Guest Post from Peter Jones, author of How to Do Everything and Be Happy

With the new year just days away, Peter Jones shares his passion for personal Goal Setting, and explains why failing them is a good thing.

So, in three days it’ll be 2012. And for the fifth year running I’ll be setting myself personal goals.

A lot of my friends dislike the idea of setting personal goals, like it somehow takes the ‘private’ part of their life – the part that is supposed to be about relaxing and having fun – and turns it into ‘work’. And work, as we all know, is the mortal enemy of fun and relaxation.

Perhaps you feel the same way? I know I did. Having read and listened to more than my fair share of self help books I thought I knew all that I needed to know about Goal Setting – enough to know that it wouldn’t work for me. And as I sat in traffic on the M25, morning after morning, listening to those Tony Robbins CDs, I’d start to wonder whether I’d enjoy them more if I wound down the window and tossed them, Frisbee-like, over the edge of the bridge and into the River Thames far below me.

That was, until I went out for a curry with my old friend Denny.

“I’ve set myself 5 goals for next year,” she told me one winter’s night in January.

“Goals?” I said

“Yeah,” said Denny as she mopped up some sauce with a strip of naan bread. I was stunned.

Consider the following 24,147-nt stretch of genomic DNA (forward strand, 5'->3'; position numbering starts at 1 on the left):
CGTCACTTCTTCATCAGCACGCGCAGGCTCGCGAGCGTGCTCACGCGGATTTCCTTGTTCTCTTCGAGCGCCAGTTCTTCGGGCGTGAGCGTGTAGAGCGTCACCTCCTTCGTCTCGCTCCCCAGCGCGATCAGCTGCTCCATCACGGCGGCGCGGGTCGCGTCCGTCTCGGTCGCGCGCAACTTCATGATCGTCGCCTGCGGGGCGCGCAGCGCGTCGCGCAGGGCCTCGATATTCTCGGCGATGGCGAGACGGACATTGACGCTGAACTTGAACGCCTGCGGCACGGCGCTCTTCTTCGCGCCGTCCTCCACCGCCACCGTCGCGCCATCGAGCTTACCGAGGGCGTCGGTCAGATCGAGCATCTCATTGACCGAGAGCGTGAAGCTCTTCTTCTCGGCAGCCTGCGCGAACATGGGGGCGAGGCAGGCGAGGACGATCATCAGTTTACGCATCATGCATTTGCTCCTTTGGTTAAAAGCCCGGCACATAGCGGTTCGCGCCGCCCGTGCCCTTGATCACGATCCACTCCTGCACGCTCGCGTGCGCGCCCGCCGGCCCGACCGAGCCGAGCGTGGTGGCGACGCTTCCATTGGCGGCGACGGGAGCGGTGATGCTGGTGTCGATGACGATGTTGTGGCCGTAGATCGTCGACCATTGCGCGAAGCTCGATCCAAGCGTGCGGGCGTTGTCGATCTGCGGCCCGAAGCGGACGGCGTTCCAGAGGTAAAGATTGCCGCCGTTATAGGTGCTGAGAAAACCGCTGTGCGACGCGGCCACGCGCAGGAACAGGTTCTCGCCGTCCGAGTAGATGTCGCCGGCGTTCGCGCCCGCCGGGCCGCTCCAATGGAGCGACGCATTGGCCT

“Why?”

“Because I’m fed up with my life being like it is.”

“But, setting yourself goals – it’s a little extreme though, isn’t it?” She shrugged.

“Not really,” she said.

“But what if you don’t achieve them?” I asked.

“Then life will stay pretty much as it is, I guess. From that perspective I can’t really lose.” I thought about this for a second or two.

“Maybe I should set some goals,” I said.

“Maybe you should,” said Denny. “What would they be?”

And that was five years ago.

I like to set my goals at the start of each year, and review them at the end. This might make them sound a little like ‘resolutions’ but resolutions are something entirely different. “I will give up smoking” – that’s a resolution. “I have given up smoking (December, 2012)” – now that’s a goal.

Take for instance one of my goals for 2010:

My Happiness Book is published
(Dec 31st 2010)

At the time I set that the Goal I’d hardly started writing How To Do Everything and Be Happy, let alone given much thought to how I would publish it. I didn’t even have the title.

Did I achieve the goal?

No.

That’s the not so funny thing about setting goals – some of the time, perhaps even most of the time, you fail!

But then I’m not particularly motivated by ‘easy goals’ – goals that I know I have a good chance of achieving. They don’t even feel like goals – more like boring items on my to-do list. I had a friend who, on January 1st, set herself the goal of joining a gym. By the end of the first week she’d achieved it. Was that really a goal? Shouldn’t joining the gym have been part of a much larger goal to improve her health and fitness? In my mind a goal should stretch you. A goal should be ever-so-slightly out of reach. With most of my goals I know that my chances of success are extremely slim, though the chance is there.